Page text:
The US Federal Aviation Administration is ordering that airlines must inspect any Boeing 737NG aircraft that have been parked for more than a week for corrosion of engine bleed air valves, following four reports of engine shutdowns.
CFM International, which makes the 737NG’s CFM56 powerplants, says the FAA’s order relates to a “Boeing external bleed air valve that interfaces with the engine. We are working closely with Boeing in their resolution of this issue”.
The FAA emergency order published on 23 July could affect 500 aircraft from the 737 family that US airlines have in storage due to the coronavirus pandemic, Cirium fleets data shows. Any of the 1620 in service 737s operated by US airlines that have not flown in seven consecutive days would also need to be inspected.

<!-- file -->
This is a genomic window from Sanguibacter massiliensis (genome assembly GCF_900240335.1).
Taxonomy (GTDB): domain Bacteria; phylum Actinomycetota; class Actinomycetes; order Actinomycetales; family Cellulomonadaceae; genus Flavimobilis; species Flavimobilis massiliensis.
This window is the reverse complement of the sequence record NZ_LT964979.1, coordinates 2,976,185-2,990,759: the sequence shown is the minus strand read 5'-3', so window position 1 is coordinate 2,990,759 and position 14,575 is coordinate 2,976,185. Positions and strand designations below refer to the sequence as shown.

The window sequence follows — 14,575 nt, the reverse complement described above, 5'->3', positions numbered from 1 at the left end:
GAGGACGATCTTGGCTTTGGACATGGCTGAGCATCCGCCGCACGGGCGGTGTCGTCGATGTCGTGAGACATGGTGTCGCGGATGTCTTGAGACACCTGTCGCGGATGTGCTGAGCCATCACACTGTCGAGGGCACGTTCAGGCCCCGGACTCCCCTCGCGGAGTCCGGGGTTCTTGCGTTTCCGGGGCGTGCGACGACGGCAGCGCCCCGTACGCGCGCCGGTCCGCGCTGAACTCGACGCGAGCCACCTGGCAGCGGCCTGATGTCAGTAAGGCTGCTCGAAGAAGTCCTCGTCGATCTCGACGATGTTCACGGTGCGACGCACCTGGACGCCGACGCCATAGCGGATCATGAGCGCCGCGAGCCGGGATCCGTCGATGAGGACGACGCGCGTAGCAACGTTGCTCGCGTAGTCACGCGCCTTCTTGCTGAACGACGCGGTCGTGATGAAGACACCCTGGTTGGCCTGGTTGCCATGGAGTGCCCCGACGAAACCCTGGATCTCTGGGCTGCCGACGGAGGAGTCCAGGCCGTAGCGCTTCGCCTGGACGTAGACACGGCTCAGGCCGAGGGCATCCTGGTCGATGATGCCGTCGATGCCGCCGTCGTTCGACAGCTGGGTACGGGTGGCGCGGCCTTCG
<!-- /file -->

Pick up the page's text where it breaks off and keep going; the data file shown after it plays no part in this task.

The order does not affect 737 Max aircraft or series older than 737-300s.
Due to prolonged inactivity, corrosion on four aircraft led engine bleed air check valves to be stuck open, resulting in single-engine shutdowns, the FAA states in its order.
“This condition, if not addressed, could result in compressor stalls and dual-engine power loss without the ability to restart, which could result in a forced off-airport landing,” the FAA says.
There is a total of 1,930 aircraft in storage worldwide within the scope of the 737 inspection warning.
The longer aircraft remain grounded the more likely they are to need inspection and maintenance. Trade group Airlines for America reports that 32% of all aircraft operated by its members remain idle as of 19 July, amounting to nearly 2,000 aircraft. Half of the US fleet was idle as of 18 May.
Airlines returned aircraft to service as bookings increasing during June, but demand is declining once again as coronavirus infections spread across the USA. Federal payroll support for flight and maintenance crews will also end in October. These trends may pressure carriers to return more aircraft to storage and layoff workers who will be needed for maintenance once demand returns.
Story updated on 25 July to include comment from CFM and on 26 July to remove suggestion that the corrosion involved a CFM-supplied component.